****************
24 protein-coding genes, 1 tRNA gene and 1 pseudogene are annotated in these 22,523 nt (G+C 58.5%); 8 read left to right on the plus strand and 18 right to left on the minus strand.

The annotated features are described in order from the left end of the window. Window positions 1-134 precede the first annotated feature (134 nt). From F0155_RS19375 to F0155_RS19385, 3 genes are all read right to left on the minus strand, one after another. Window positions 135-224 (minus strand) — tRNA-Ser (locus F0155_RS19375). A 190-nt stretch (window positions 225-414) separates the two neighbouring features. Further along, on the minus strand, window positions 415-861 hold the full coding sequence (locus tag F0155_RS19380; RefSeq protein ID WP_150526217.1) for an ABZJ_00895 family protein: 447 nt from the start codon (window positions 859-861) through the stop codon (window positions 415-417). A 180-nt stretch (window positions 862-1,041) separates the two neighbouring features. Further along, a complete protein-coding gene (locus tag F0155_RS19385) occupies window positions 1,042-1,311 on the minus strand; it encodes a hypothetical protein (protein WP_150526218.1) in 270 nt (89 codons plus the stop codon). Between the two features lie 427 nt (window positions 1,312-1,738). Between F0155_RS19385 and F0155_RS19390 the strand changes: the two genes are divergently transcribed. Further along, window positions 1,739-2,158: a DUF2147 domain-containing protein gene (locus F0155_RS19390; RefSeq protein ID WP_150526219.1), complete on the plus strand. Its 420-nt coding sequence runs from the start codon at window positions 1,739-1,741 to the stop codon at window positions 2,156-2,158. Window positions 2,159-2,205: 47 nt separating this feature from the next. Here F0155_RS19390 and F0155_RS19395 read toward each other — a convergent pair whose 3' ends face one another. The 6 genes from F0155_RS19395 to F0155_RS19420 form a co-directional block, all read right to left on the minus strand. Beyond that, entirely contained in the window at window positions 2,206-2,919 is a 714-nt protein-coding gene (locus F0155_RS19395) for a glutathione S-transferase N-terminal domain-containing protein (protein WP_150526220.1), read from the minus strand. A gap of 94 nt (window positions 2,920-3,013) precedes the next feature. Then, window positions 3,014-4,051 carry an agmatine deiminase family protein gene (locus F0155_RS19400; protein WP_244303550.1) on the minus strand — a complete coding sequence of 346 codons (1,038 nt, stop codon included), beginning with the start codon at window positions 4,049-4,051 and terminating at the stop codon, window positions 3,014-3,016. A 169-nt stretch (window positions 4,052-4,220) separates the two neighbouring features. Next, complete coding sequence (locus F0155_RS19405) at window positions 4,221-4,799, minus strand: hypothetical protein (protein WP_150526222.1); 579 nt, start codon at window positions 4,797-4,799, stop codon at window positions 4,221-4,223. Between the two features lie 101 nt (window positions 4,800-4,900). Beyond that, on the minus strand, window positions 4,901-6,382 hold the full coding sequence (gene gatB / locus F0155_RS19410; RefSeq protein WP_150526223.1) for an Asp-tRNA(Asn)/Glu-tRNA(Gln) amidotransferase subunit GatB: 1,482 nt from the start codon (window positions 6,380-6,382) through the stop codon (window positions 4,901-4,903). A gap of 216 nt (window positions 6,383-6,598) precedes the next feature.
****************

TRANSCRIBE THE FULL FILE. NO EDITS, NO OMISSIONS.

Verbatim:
24 protein-coding genes, 1 tRNA gene and 1 pseudogene are annotated in these 22,523 nt (G+C 58.5%); 8 read left to right on the plus strand and 18 right to left on the minus strand.

The annotated features are described in order from the left end of the window. Window positions 1-134 precede the first annotated feature (134 nt). From F0155_RS19375 to F0155_RS19385, 3 genes are all read right to left on the minus strand, one after another. Window positions 135-224 (minus strand) — tRNA-Ser (locus F0155_RS19375). A 190-nt stretch (window positions 225-414) separates the two neighbouring features. Further along, on the minus strand, window positions 415-861 hold the full coding sequence (locus tag F0155_RS19380; RefSeq protein ID WP_150526217.1) for an ABZJ_00895 family protein: 447 nt from the start codon (window positions 859-861) through the stop codon (window positions 415-417). A 180-nt stretch (window positions 862-1,041) separates the two neighbouring features. Further along, a complete protein-coding gene (locus tag F0155_RS19385) occupies window positions 1,042-1,311 on the minus strand; it encodes a hypothetical protein (protein WP_150526218.1) in 270 nt (89 codons plus the stop codon). Between the two features lie 427 nt (window positions 1,312-1,738). Between F0155_RS19385 and F0155_RS19390 the strand changes: the two genes are divergently transcribed. Further along, window positions 1,739-2,158: a DUF2147 domain-containing protein gene (locus F0155_RS19390; RefSeq protein ID WP_150526219.1), complete on the plus strand. Its 420-nt coding sequence runs from the start codon at window positions 1,739-1,741 to the stop codon at window positions 2,156-2,158. Window positions 2,159-2,205: 47 nt separating this feature from the next. Here F0155_RS19390 and F0155_RS19395 read toward each other — a convergent pair whose 3' ends face one another. The 6 genes from F0155_RS19395 to F0155_RS19420 form a co-directional block, all read right to left on the minus strand. Beyond that, entirely contained in the window at window positions 2,206-2,919 is a 714-nt protein-coding gene (locus F0155_RS19395) for a glutathione S-transferase N-terminal domain-containing protein (protein WP_150526220.1), read from the minus strand. A gap of 94 nt (window positions 2,920-3,013) precedes the next feature. Then, window positions 3,014-4,051 carry an agmatine deiminase family protein gene (locus F0155_RS19400; protein WP_244303550.1) on the minus strand — a complete coding sequence of 346 codons (1,038 nt, stop codon included), beginning with the start codon at window positions 4,049-4,051 and terminating at the stop codon, window positions 3,014-3,016. A 169-nt stretch (window positions 4,052-4,220) separates the two neighbouring features. Next, complete coding sequence (locus F0155_RS19405) at window positions 4,221-4,799, minus strand: hypothetical protein (protein WP_150526222.1); 579 nt, start codon at window positions 4,797-4,799, stop codon at window positions 4,221-4,223. Between the two features lie 101 nt (window positions 4,800-4,900). Beyond that, on the minus strand, window positions 4,901-6,382 hold the full coding sequence (gene gatB / locus F0155_RS19410; RefSeq protein WP_150526223.1) for an Asp-tRNA(Asn)/Glu-tRNA(Gln) amidotransferase subunit GatB: 1,482 nt from the start codon (window positions 6,380-6,382) through the stop codon (window positions 4,901-4,903). A gap of 216 nt (window positions 6,383-6,598) precedes the next feature.